The other irony is the "revolutionary" forces which I fully expect to take power in many African nations by 2015 will expropriate Chinese properties just as they will expropriate any other colonial powers' "property." And the Chinese will be powerless to reverse those expropriations; they possess neither the hard power to conquer and re-install pliant kleptocracies nor the soft power to do so by other means.
I doubt that any nation has that power now.
The only resource of any import (pun intended) is oil. Water, you either have within your borders or you don't, and those sharing a river will find conflicts becoming more likely with each passing year. Ditto soil--if yours has blown away in duststorms, you can't import enough to make a difference. And unless you have the ability to enforce your will via power projection, then buying up other nations' farmland is only a "solution" until they need it themselves.
Those who believe nationalism is no longer a force will be surprised in the coming decade how scarcity can fuel a fiery, unquenchable nationalism.
The supremely nationalist Chinese will come to understand nationalism from the other end: from that point of view, they are just another colonial power jockeying for someone else's wealth.
I am indebted to frequent contributor B.C. of Imperial Economics for this depiction of the coming struggle for the world's remaining oil.
B.C. posits that China's imports cannot be allowed to surpass the U.S. levels, lest the U.S. be deprived of that oil.
There are ironies galore in China's pride in surpassing the U.S. in auto production-- China produced 17 million vehicles last year to America's 13 million. The irony of course is that China's dependence on oil only deepens with every additional car on its roadways.
Both China and the U.S. have plentiful coal, but gasifying coal or even scrubbing the sulfur from it is costly. Having plentiful costly energy is not the same as having plentiful cheap energy, and oil remains the ultimate transportable energy and chemical feedstock.
Here is a map of the last great reserves of oil on the planet: the Mideast. Note that by some peculiar coincidence, the U.S. occupies the very heart of the oil reserves and the nation which lies between China and the oil.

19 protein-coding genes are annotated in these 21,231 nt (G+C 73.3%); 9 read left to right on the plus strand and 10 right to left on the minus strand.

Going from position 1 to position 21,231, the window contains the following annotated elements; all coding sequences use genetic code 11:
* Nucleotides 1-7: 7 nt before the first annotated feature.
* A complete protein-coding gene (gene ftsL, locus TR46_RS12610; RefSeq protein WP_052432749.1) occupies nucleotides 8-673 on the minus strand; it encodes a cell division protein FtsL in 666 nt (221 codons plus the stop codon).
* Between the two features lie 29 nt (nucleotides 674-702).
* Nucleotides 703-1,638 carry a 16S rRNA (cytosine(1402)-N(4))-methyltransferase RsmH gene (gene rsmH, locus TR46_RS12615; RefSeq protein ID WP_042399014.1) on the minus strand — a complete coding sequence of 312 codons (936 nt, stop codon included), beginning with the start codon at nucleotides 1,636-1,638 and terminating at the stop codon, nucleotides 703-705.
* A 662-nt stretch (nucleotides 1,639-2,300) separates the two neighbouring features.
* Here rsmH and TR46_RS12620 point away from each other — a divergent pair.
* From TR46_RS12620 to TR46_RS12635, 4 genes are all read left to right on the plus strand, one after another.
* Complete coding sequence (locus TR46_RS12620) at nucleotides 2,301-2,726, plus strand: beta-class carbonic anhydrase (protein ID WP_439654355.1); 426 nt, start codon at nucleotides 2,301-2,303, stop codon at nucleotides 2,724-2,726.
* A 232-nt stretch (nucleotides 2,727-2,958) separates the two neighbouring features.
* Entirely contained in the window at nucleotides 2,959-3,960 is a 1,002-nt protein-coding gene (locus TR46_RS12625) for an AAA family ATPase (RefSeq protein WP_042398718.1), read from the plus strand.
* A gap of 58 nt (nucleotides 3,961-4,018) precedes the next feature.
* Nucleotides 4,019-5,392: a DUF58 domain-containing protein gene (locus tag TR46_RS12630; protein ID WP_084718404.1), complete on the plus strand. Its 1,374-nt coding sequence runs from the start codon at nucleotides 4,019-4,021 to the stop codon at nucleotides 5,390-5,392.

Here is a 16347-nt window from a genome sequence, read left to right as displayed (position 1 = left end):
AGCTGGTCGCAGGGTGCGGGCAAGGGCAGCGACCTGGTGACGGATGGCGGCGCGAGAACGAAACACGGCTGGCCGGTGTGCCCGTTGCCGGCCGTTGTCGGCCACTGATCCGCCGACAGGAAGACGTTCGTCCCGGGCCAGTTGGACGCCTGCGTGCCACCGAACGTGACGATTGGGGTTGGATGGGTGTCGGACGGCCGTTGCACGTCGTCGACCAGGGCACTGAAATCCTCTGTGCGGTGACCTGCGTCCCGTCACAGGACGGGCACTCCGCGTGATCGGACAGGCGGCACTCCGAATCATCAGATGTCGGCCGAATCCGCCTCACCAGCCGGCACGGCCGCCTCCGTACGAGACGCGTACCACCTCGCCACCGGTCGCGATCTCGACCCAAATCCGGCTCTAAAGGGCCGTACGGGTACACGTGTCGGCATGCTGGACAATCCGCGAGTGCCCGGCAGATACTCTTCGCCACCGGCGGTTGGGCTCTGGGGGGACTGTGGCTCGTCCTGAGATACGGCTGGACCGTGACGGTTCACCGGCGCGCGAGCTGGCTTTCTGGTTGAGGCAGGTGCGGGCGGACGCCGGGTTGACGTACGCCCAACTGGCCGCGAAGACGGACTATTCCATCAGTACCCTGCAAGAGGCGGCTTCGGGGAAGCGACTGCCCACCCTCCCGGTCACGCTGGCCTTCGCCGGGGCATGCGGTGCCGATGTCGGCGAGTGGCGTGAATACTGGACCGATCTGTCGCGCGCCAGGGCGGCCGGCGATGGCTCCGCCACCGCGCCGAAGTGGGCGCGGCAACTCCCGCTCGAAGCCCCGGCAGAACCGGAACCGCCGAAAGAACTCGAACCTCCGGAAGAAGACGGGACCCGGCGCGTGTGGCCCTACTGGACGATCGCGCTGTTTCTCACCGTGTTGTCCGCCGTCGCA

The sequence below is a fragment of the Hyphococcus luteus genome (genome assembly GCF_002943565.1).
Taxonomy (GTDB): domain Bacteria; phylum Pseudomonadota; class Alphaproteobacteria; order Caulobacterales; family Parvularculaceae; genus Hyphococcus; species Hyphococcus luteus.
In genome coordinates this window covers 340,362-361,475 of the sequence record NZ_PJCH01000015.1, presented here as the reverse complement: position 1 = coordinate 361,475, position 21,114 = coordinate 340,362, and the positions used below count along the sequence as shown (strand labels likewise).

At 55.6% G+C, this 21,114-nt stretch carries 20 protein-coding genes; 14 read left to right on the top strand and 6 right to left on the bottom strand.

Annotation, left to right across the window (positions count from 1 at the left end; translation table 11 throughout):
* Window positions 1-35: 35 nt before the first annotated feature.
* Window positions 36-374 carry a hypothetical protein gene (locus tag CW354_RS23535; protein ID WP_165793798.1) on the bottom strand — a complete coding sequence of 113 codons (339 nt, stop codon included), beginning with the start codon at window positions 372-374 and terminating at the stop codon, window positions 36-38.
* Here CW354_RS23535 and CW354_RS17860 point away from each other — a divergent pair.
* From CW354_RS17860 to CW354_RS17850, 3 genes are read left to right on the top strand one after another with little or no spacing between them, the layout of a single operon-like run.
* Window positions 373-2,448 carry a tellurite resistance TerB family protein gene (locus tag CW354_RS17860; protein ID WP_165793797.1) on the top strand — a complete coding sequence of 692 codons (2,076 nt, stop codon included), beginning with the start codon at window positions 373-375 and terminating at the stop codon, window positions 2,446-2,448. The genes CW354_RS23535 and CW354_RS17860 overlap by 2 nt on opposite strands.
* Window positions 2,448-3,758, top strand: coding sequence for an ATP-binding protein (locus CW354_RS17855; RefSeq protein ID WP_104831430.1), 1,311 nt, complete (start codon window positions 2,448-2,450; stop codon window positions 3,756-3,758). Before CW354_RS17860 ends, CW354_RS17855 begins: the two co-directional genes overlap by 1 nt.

If you want to control or influence the Mideast, then by all means take the center, Iraq; and if you want to extend your influence all the way to China, Pakistan, Russia and India, then take Afghanistan, too.
A cursory glance at the map offers a staggering array of strategic advantages to controlling or influencing Iraq and Afghanistan. Even to an amateur these pop off the map:
We know about the oil, but what else is in play strategically? It's about the oil, of course, but beyond that observation lies a wealth of other factors, such as denying that oil to others who you might want to influence. Just choke off the Straits of Hormuz and a world of leverage suddenly opens up.
The general assumption is that the U.S. is vulnerable to Iran shutting that chokepoint, but what happens if Iranian tankers bound for China get stopped? Who gets hurt then? Certainly not the U.S. The chokepoints work in all kinds of directions.
As I have often noted here, disrupting production and control works both ways, too. The U.S. needn't "control" Iraq; all it need do is disrupt anyone else's grand ambitions or access to the oil. Disruption is cheaper and easier than control, as the Taliban discovered in 2001 when their control of Afghanistan was fatally disrupted by homegrown resistance.
In other words: all the U.S. need do is deny others access to the oil. So China has Sudan, and the U.S. controls access to the Mideast and 80% of the world's remaining oil reserves. Which position would you choose?
Here are my geopolitical predictions. I could ramble on for pages, so let's cut to the chase.
1. As I have described many times, I expect oil to plummet to $25/barrel at some point in 2011-13 as the global economy implodes. Demand will crash and kleptocracies everywhere will pump more in a desperate attempt to keep their welfare states afloat. I call this the "Oil Head-Fake." Apparently a few other analysts are of the same mind.
2. This dramatic decline in oil revenues will trigger regime change in Venezuela, Iran and all other nations which are dependent on oil revenues for the maintenance of their welfare state/Armed Forces/Political Elites.
In effect, all the U.S. needs to do is either wait for this crash in oil prices, or nudge the Saudis into creating the crash with overproduction. The Saudis (Sunni) fear the Iranians (Shi'ite) and would not be sorry to see regime change in Iran.
3. Capital restrictions will become commonplace, as nations awaken to the fact that their sovereignty and control of their own assets will be lost if they allow uncontrolled flows of capital in and out of their economy.